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VALUJET DEFENDS CRAFT THAT CRASHED

Despite problems that forced a doomed ValuJet DC-9 back to airports seven times in two years, there was nothing "abnormal or shocking" about its history, the airline said.

The 27-year-old jet slammed into the Everglades shortly after takeoff Saturday afternoon, killing all 109 people aboard.ValuJet President Lewis Jordan defended the discount airline's use of a fleet of aging DC-9s and his company's arrangement to contract for training of young pilots hired at lower salaries.

"A properly maintained airplane that is 25, 26 or 27 years old is as safe as a brand new airplane coming off the line," he said.

Nonetheless, the Federal Aviation Administration said it was intensifying a review of ValuJet's safety and maintenance starting Monday.

The agency's Associate Administrator Anthony J. Broderick said a weeklong checkup on the airline scheduled for next week has been moved up and will be extended to a full month.

FAA inspectors will ride in the cockpit of ValuJet planes to review crew training procedures, use of checklists, dispatching and other areas.

"We welcome the FAA's scrutiny," ValuJet spokesman Robert Copeland said late Sunday. "We will continue to work with the FAA to assure the highest level of safety."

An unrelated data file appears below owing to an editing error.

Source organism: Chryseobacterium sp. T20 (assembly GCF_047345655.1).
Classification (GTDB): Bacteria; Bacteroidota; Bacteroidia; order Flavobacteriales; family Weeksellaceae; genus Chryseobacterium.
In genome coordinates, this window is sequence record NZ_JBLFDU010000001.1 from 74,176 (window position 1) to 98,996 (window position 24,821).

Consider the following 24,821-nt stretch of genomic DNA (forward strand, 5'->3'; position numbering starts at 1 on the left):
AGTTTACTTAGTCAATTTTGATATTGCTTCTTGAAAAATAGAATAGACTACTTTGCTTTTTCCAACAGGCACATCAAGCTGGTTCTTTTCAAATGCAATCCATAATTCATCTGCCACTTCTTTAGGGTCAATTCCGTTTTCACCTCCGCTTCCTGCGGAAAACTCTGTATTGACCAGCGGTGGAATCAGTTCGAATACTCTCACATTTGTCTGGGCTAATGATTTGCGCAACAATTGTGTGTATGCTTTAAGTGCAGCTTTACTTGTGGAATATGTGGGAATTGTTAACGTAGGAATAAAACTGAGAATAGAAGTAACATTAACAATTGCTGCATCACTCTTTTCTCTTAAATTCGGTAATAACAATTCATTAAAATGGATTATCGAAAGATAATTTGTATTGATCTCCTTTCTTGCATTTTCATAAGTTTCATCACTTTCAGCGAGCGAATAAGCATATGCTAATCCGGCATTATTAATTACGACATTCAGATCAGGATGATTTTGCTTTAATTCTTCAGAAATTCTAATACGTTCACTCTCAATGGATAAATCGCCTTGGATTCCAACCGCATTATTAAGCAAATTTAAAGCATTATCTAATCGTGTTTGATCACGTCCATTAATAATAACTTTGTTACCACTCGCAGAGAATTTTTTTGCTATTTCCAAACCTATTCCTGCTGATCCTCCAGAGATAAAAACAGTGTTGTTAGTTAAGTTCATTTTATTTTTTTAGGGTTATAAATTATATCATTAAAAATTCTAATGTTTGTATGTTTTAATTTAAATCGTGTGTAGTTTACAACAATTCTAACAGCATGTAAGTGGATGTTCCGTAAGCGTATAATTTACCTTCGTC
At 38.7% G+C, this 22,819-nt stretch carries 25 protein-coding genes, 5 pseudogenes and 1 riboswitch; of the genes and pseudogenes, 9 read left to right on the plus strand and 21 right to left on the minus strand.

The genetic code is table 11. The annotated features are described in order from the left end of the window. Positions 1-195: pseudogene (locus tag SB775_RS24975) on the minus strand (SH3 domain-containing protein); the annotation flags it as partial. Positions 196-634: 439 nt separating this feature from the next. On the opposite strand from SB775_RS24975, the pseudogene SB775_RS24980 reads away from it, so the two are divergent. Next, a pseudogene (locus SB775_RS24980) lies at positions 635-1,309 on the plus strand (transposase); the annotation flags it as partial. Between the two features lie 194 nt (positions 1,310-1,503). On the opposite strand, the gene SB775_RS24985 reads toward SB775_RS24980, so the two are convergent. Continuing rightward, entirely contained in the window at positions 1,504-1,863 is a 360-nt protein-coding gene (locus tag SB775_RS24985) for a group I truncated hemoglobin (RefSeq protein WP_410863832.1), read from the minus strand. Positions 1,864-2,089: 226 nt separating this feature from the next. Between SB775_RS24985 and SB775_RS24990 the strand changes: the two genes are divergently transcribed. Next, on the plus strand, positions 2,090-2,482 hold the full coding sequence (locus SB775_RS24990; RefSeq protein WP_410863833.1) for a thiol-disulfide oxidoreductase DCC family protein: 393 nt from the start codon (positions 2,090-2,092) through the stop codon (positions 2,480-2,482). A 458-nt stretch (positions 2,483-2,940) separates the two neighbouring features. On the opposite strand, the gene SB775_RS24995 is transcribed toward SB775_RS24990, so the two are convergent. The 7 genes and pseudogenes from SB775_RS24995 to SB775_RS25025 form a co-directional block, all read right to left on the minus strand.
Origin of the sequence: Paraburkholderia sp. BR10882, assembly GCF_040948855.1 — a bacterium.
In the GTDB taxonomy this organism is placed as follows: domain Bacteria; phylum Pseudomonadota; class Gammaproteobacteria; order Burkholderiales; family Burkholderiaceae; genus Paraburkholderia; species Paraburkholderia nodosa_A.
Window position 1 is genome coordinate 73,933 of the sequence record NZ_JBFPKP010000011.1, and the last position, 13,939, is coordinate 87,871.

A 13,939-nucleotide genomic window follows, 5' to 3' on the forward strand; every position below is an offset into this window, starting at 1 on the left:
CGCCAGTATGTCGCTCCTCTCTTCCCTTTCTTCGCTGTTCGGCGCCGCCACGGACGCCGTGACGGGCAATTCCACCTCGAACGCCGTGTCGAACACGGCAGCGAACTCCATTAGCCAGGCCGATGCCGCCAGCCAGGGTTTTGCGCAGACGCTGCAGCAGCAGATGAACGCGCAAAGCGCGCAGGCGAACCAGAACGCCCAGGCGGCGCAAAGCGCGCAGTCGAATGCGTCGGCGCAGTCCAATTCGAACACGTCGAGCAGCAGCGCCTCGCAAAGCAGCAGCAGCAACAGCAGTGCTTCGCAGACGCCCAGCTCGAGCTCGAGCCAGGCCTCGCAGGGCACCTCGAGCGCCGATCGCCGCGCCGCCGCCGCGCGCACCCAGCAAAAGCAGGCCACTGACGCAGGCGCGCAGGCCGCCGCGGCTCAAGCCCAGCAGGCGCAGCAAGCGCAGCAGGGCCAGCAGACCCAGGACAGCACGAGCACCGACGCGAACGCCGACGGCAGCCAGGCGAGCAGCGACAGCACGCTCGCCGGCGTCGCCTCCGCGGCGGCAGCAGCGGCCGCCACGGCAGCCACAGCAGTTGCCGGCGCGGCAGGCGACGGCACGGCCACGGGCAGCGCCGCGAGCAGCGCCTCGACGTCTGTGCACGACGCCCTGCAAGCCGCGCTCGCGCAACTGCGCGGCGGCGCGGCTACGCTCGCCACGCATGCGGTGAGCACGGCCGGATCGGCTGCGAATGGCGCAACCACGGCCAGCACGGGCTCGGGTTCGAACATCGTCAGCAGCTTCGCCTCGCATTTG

The FAA inspected the Atlanta-based airline for seven days in February. That review came after a fire on a taxiing airplane last June that injured seven people, and two accidents in which planes skidded off runways.

The FAA found nothing that warranted a penalty. But a recent FAA memo expressed concern about the experience level of ValuJet's new pilots, mechanics and flight dispatchers.

The (Cleveland) Plain Dealer reported Sunday that ValuJet's fleet of aircraft had returned to airports at least 68 times with safety problems from the time the airline opened in October 1993 through early April.

ValuJet bought the doomed jet from McDonnell Douglas, which had repurchased it from Delta Airlines. Its owners last gave it an annual inspection in October, an intermediate inspection in March and a routine inspection four days before it crashed.

FAA records showed the plane had returned to airports seven times in two years with problems that included a loose oil cap that caused the plane to lose 10 quarts of oil; a faulty heat exchanger; an overheated constant speed drive, which provides electrical energy; a faulty hydraulic pump; a rear stair door ajar; and on two occasions when the plane lost pressure.

It also made an emergency landing in Memphis, Tenn., in April 1995, and problems caused two aborted takeoffs.

Jordan said there was nothing "abnormal or shocking" about the plane's history, and that the airline has done its best to balance safety concerns with financial ones.